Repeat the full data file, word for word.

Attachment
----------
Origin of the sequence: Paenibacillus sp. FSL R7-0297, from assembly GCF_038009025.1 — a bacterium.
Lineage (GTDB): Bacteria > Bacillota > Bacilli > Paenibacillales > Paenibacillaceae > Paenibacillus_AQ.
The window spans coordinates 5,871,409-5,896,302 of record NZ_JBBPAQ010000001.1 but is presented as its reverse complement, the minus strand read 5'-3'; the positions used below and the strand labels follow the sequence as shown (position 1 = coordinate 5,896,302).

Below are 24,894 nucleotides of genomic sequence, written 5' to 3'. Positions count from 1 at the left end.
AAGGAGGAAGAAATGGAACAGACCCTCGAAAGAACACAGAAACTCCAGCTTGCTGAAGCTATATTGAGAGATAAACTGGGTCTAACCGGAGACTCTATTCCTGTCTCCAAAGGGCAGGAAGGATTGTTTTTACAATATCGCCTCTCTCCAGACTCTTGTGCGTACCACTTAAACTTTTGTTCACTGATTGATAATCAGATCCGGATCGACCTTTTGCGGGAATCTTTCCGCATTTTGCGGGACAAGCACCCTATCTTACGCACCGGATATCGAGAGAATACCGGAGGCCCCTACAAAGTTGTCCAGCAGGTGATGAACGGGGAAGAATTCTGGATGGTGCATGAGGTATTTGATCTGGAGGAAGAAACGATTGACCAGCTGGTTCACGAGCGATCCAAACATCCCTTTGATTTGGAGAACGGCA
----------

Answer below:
Origin of the sequence: Paenibacillus sp. FSL R7-0297, from assembly GCF_038009025.1 — a bacterium.
Lineage (GTDB): Bacteria > Bacillota > Bacilli > Paenibacillales > Paenibacillaceae > Paenibacillus_AQ.
The window spans coordinates 5,871,409-5,896,302 of record NZ_JBBPAQ010000001.1 but is presented as its reverse complement, the minus strand read 5'-3'; the positions used below and the strand labels follow the sequence as shown (position 1 = coordinate 5,896,302).

Below are 24,894 nucleotides of genomic sequence, written 5' to 3'. Positions count from 1 at the left end.
AAGGAGGAAGAAATGGAACAGACCCTCGAAAGAACACAGAAACTCCAGCTTGCTGAAGCTATATTGAGAGATAAACTGGGTCTAACCGGAGACTCTATTCCTGTCTCCAAAGGGCAGGAAGGATTGTTTTTACAATATCGCCTCTCTCCAGACTCTTGTGCGTACCACTTAAACTTTTGTTCACTGATTGATAATCAGATCCGGATCGACCTTTTGCGGGAATCTTTCCGCATTTTGCGGGACAAGCACCCTATCTTACGCACCGGATATCGAGAGAATACCGGAGGCCCCTACAAAGTTGTCCAGCAGGTGATGAACGGGGAAGAATTCTGGATGGTGCATGAGGTATTTGATCTGGAGGAAGAAACGATTGACCAGCTGGTTCACGAGCGATCCAAACATCCCTTTGATTTGGAGAACGGCA